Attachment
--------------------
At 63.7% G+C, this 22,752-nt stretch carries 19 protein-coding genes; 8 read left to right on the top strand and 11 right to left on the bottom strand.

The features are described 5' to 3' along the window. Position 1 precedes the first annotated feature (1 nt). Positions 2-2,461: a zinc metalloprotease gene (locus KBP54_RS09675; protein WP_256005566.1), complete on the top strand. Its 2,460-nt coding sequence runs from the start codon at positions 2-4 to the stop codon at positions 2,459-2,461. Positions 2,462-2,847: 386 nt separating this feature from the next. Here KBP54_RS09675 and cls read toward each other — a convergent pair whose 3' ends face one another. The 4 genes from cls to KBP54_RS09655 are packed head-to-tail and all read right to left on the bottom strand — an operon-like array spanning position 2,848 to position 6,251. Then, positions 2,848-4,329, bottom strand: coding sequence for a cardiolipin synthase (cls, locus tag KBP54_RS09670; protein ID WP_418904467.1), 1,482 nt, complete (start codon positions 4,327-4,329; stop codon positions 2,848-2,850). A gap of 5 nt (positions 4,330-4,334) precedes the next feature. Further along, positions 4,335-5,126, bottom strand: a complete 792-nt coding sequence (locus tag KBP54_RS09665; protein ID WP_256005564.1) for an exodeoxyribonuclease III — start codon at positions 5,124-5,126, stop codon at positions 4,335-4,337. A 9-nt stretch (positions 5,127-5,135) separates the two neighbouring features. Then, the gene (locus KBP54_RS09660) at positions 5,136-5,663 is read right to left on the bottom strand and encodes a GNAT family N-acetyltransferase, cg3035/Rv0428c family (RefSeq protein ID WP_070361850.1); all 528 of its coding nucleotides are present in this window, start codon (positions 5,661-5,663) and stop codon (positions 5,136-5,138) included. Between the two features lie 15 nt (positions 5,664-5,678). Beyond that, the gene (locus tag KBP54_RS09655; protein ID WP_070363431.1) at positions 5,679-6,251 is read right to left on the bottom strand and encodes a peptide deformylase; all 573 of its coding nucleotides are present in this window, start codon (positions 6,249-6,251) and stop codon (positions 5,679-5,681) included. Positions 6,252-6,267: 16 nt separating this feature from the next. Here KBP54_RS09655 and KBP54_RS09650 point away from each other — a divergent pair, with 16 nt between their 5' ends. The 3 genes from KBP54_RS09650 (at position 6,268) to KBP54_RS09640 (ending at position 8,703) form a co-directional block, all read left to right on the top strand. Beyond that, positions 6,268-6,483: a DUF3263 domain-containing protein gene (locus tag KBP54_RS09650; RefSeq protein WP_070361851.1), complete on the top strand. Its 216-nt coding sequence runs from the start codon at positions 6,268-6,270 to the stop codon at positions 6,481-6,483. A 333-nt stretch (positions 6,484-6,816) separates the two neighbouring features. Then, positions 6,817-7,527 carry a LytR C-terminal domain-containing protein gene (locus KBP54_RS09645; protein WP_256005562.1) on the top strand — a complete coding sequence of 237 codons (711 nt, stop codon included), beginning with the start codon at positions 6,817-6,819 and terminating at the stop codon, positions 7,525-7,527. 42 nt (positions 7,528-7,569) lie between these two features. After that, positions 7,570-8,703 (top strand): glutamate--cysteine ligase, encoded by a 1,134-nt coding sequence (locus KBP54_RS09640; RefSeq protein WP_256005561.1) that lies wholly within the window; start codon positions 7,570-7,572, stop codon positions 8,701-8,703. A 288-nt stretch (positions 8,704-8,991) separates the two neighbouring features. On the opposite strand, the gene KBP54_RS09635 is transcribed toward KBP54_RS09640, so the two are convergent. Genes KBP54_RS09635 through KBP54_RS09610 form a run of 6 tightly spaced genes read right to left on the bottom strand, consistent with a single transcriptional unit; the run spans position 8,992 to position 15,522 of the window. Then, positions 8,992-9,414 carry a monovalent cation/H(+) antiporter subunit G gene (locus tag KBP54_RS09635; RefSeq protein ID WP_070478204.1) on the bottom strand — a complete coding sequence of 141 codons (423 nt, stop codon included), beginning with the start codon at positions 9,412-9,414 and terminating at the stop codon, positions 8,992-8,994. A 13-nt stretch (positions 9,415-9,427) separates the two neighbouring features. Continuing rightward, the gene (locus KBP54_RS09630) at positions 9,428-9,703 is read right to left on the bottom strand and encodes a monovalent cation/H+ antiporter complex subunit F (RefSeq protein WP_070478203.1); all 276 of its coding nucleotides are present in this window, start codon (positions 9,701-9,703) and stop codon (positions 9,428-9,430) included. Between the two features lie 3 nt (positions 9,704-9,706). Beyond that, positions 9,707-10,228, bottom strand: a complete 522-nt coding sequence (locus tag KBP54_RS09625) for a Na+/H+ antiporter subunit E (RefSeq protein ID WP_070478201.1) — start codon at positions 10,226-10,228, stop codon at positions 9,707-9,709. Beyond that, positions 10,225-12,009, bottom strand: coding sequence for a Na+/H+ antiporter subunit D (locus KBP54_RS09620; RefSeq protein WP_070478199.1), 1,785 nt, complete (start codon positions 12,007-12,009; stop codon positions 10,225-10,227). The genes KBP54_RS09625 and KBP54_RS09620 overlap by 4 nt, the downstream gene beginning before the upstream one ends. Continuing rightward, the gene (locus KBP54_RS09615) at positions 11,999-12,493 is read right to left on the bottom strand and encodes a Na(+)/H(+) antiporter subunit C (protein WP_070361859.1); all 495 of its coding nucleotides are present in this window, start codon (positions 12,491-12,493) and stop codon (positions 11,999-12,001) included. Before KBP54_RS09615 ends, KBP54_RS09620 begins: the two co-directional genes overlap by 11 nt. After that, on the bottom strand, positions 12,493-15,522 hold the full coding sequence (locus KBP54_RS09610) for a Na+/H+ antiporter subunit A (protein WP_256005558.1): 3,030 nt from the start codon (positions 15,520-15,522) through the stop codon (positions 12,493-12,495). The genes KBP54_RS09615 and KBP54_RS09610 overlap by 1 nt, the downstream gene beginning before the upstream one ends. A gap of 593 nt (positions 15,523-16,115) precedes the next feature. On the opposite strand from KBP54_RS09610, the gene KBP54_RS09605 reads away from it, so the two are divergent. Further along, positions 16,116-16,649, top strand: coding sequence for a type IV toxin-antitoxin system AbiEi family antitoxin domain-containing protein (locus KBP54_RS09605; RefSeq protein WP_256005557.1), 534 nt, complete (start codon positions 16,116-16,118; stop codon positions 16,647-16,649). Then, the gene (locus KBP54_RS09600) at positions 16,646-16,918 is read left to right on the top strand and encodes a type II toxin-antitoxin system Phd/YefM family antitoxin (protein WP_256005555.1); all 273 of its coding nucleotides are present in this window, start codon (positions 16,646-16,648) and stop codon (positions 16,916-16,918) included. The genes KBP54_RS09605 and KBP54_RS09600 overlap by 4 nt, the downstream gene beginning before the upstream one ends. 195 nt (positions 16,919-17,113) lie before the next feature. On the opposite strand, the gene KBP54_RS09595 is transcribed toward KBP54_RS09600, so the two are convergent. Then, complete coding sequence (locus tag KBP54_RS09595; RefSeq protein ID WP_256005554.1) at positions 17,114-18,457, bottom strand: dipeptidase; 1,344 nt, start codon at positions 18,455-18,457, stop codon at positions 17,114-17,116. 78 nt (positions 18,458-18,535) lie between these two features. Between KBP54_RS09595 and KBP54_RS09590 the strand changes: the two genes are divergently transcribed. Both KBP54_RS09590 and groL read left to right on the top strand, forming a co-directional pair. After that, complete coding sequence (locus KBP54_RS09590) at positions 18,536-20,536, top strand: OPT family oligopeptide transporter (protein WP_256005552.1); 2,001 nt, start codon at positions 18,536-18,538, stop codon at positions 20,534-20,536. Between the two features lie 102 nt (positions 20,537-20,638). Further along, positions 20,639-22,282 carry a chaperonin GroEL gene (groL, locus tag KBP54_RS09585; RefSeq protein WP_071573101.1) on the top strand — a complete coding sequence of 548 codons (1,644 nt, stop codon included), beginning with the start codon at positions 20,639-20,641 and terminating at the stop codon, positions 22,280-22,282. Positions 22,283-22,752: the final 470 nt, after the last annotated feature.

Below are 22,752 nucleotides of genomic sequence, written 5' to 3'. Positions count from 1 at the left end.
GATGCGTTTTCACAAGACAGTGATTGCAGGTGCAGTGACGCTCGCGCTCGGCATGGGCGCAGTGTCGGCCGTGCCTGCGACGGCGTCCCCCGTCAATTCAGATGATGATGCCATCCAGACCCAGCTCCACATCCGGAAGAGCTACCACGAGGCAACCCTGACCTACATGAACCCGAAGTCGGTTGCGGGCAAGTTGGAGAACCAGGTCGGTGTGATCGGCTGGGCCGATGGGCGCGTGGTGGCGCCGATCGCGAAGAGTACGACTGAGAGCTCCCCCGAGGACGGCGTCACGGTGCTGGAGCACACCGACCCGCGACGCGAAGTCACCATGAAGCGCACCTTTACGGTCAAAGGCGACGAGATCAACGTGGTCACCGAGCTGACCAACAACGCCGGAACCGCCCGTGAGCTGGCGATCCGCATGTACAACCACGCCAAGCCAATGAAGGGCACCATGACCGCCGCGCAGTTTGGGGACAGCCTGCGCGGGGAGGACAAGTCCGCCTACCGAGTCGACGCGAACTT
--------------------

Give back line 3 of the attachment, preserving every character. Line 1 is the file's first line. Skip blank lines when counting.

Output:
Below are 22,752 nucleotides of genomic sequence, written 5' to 3'. Positions count from 1 at the left end.